Thousands of people watched Friday as President Donald Trump took the oath of office in Washington, D.C. It was the culmination of an election season that left many people divided over the future of the country.
On Saturday, thousands more demonstrators are expected at the Women’s March in Washington. Organizers say they want to make sure that issues of women’s health and equality, the concerns of immigrants and other minority groups are not forgotten under Trump's presidency. A group of teenagers from Central Falls are among dozens of Rhode Islanders planning to attend the rally.
Caroline Berdugo, a 16-year-old high school student, moved to Rhode Island from Colombia just five years ago. With just a hint of an accent, she said she’s worried about the tone of comments she’s been hearing, both during and after the election, about women, minorities and immigrants.
“As an immigrant woman I feel like I need to speak up and stand up for what is right,” said Berdugo. “And we shouldn’t let powerful people overshadow us, because we’re all equal.”
That’s why Berdugo, a senior at the Blackstone Academy Charter School, has joined a group of Rhode Islanders bound for Washington, D.C. Berdugo and about 40 high school students from the Central Falls area will join the crowds expected at the National Mall on the day after Trump’s inauguration.
Before leaving for the rally, Berdugo and about 20 other students took a workshop on demonstrating peacefully. The training was scheduled to coincide with the observance earlier this week of Martin Luther King Jr. Day. Gail McHugh, from the Providence-based Institute for the Study and Practice of Nonviolence led the session covering Dr. King’s 6 principles of nonviolence.
“Principle one: non-violence is not for cowards, but a way of life for courageous people,” McHugh told the students.
All of the teens attending the workshop were black and Latino, and some are still learning English. When McHugh asked if they had any fears about attending the march, 17-year old Celia Contreras, piped up.
“Since the election was rooted in a lot of hate and violence, there might be supporters that may be against what we’re doing even though we’re doing it in a nonviolent manner,” said Contreras. “So just our presence there might tick them off and get them upset.”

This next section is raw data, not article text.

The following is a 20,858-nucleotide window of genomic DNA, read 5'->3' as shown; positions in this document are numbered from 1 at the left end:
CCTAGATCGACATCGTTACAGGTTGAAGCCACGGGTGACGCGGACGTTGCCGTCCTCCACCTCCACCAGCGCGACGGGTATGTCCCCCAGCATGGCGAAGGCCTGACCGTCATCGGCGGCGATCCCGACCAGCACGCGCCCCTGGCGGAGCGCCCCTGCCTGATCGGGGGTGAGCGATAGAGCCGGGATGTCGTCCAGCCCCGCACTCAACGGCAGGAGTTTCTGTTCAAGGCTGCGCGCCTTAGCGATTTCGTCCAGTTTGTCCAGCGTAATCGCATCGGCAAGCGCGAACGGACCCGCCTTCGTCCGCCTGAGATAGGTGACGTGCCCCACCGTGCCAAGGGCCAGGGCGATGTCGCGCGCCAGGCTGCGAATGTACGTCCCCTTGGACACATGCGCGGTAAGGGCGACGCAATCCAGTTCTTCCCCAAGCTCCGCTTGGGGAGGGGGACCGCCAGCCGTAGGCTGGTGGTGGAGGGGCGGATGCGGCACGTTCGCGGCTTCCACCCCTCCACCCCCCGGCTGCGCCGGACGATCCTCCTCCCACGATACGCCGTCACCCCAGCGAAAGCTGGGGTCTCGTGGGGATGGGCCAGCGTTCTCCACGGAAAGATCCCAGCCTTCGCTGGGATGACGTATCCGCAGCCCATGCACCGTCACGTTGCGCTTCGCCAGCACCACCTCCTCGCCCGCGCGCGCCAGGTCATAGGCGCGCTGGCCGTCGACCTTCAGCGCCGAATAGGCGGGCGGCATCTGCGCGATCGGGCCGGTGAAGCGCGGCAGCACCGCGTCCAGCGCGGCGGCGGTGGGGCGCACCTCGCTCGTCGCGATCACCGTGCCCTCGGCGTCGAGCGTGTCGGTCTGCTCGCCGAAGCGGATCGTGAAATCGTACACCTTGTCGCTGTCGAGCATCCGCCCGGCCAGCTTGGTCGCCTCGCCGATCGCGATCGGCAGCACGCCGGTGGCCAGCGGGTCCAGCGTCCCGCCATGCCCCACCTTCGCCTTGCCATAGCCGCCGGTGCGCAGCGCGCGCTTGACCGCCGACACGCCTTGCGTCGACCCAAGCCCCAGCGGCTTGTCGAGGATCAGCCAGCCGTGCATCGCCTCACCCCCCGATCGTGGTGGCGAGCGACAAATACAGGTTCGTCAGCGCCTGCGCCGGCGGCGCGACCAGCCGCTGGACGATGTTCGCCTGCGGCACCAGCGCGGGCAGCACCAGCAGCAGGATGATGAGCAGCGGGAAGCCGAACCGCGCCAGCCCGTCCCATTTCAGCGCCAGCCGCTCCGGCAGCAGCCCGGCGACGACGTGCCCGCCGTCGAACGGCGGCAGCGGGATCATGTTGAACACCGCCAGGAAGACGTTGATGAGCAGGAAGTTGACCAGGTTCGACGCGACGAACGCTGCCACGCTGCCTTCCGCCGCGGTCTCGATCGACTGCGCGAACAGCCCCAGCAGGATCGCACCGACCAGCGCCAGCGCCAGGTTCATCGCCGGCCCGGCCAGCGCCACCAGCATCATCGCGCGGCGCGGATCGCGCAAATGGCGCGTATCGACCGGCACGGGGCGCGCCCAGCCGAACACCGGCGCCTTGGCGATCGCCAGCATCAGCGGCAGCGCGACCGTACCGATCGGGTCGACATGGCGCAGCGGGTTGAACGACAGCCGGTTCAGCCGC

Pro-Trump groups are planning counter-demonstrations in opposition to the march in Washington. McHugh suggested ignoring other protestors, and focusing on the larger message of the rally as a way to counter a conflict.
Central Falls has long been a home for newly settled immigrants, and today its streets are lined with Latino markets and restaurants. Many families in town come from places like Colombia and the Dominican Republic, and some residents are undocumented. Students at the workshop said the election has left many in their community feeling fearful because of Trump's heated rhetoric about immigration.
Seth Kolker, who teaches Math at Central Falls High School, remembered how students in his classroom reacted the day after the election.
“Kids had a lot of anxiety, anger, confusion, I think lying under that was fear,” said Kolker. “And they were asking all sorts of questions, even kids who were citizens were asking ‘am I going to be deported?’”
Kolker helped organize and raise money for a bus to transport 40 teenagers and about 10 chaperones to the march on Saturday. He tapped a network of friends in his hometown of Arlington, Virginia, to find home-stays for the students during the trip.
Kolker is quick to point out that the rally is not anti-Trump, though some Trump supporters feel differently. He has faced criticism from some conservatives, who accuse him of promoting a political position with students, though Kolker said that was never his goal.
“It’s very important to me in my role as an educator that I don’t tell kids what to think,” said Kolker. “Obviously if they tell me that one plus one equals eleven, I’m going to remind them that it’s two. My job is to help them deal with the world around them and figure out for themselves what they think about things.”
Kolker said bringing students to the rally is an opportunity to help them participate in a unifying act that has drawn people from across the country.
Student Celia Contreras hopes attending the rally will be empowering.
“As a Latina, as a person of color, as someone growing up in Central Falls, a low income community, I often feel voiceless, but I still feel powerful in the sense that I firsthand have these experiences,” said Contreras. “I represent this community, so it’s important for me to go there, and to represent not only the community, but my family who’s raised me here. Obviously they came for opportunities they didn’t have growing up.”
Contreras hopes those opportunities continue to be extended to immigrants under the Trump administration.